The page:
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 Post subject: The next batch
PostPosted: Tue Oct 30, 2007 9:30 am 
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Note the triple flat in s20 mode 5. We're starting to get a little nasty here. Of course, for those of you who think working with the Locrian mode is nasty, you will have already run screaming. If not, now might be a good time :twisted:

The breaking of strings is the beginning of wisdom...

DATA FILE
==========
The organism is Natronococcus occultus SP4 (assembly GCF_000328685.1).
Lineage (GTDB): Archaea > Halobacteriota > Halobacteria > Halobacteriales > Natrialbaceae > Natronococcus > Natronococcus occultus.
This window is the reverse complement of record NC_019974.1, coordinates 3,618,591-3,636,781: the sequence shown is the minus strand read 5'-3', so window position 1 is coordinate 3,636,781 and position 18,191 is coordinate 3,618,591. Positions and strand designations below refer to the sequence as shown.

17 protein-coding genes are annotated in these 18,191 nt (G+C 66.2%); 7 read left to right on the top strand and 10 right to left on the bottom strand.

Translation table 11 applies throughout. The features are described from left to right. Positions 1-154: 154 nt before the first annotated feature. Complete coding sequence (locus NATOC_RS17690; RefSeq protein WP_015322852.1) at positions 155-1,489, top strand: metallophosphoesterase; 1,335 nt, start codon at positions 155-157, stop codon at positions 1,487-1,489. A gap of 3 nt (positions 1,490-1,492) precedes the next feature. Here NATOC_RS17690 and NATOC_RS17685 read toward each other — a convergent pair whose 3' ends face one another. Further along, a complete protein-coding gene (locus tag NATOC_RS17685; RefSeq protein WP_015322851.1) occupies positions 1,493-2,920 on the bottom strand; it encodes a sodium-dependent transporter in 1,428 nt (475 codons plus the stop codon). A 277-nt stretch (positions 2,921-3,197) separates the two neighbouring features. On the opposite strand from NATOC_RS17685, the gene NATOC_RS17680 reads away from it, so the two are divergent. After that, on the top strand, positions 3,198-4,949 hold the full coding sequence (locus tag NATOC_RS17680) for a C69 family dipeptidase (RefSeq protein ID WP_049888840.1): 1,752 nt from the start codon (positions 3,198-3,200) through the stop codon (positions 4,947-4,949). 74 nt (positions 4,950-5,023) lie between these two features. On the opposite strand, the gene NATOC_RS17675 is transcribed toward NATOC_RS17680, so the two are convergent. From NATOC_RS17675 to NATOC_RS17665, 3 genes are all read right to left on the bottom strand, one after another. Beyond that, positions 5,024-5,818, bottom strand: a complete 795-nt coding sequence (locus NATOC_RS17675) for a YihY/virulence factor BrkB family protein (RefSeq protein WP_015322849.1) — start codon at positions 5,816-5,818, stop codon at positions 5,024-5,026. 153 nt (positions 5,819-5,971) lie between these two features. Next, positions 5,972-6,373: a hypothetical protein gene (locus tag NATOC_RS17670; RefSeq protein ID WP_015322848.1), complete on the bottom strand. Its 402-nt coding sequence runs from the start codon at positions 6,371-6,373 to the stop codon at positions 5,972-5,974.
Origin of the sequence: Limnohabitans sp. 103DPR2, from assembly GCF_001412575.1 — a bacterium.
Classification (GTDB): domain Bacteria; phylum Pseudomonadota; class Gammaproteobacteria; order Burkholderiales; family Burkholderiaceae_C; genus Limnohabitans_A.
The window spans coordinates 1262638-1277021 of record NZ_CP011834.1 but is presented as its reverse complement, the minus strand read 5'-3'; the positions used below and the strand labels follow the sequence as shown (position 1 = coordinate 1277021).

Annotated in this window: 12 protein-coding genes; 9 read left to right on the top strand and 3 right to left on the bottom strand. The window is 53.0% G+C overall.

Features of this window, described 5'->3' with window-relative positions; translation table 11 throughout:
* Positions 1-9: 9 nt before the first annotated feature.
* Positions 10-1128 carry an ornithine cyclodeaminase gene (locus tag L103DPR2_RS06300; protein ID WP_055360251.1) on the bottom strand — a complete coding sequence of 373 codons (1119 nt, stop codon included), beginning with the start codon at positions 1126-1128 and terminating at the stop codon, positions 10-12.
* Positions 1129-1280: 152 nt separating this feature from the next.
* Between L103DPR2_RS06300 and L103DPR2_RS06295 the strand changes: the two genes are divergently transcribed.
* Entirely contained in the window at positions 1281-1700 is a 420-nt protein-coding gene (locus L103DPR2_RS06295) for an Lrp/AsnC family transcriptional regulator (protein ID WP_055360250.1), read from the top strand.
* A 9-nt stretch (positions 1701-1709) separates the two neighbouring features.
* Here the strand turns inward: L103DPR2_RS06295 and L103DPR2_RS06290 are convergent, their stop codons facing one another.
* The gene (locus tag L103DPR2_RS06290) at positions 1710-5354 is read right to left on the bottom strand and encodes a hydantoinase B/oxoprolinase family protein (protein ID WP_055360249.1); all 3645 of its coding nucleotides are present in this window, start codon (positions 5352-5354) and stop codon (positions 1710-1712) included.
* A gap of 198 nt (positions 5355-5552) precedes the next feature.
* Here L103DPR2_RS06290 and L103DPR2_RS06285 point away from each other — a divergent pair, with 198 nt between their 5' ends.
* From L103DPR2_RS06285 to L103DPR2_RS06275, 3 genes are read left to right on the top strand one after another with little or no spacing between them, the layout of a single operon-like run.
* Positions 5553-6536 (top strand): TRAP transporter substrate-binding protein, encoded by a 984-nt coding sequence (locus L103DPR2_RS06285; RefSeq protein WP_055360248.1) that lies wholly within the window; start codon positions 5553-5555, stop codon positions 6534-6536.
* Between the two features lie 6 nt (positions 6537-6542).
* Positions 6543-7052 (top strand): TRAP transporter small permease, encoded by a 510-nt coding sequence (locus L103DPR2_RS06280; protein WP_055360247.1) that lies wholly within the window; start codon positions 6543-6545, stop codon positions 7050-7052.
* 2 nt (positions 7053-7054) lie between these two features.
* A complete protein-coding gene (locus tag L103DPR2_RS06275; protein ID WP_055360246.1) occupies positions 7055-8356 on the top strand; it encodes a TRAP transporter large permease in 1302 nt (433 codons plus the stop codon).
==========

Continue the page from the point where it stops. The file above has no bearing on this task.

Synthetic 20 - 1 1 2 4 1 1 2 - m2 m2 M2 M3 m2 m2 M2 - c c# d e g# a a# c - C Db Ebb Fb G# A Bb
s20 mode 2 - 1 2 4 1 1 2 1 - m2 M2 M3 m2 m2 M2 m2 - c c# d# g g# a b c - C Db Eb F## G# A B
s20 mode 3 - 2 4 1 1 2 1 1 - M2 M3 m2 m2 M2 m2 m2 - c d f# g g# a# b c - C D E## F## G# A# B
s20 mode 4 - 4 1 1 2 1 1 2 - M3 m2 m2 M2 m2 m2 M2 - c e f f# g# a a# c - C D## E# F# G# A Bb
s20 mode 5 - 1 1 2 1 1 2 4 - m2 m2 M2 m2 m2 M2 M3 - c c# d e f f# g# c - C Db Ebb Fb Gbb Abbb Bbbb
s20 mode 6 - 1 2 1 1 2 4 1 - m2 M2 m2 m2 M2 M3 m2 - c c# d# e f g b c - C Db Eb Fb Gbb Abb B
s20 mode 7 - 2 1 1 2 4 1 1 - M2 m2 m2 M2 M3 m2 m2 - c d d# e f# a# b c - C D Eb Fb Gb A# B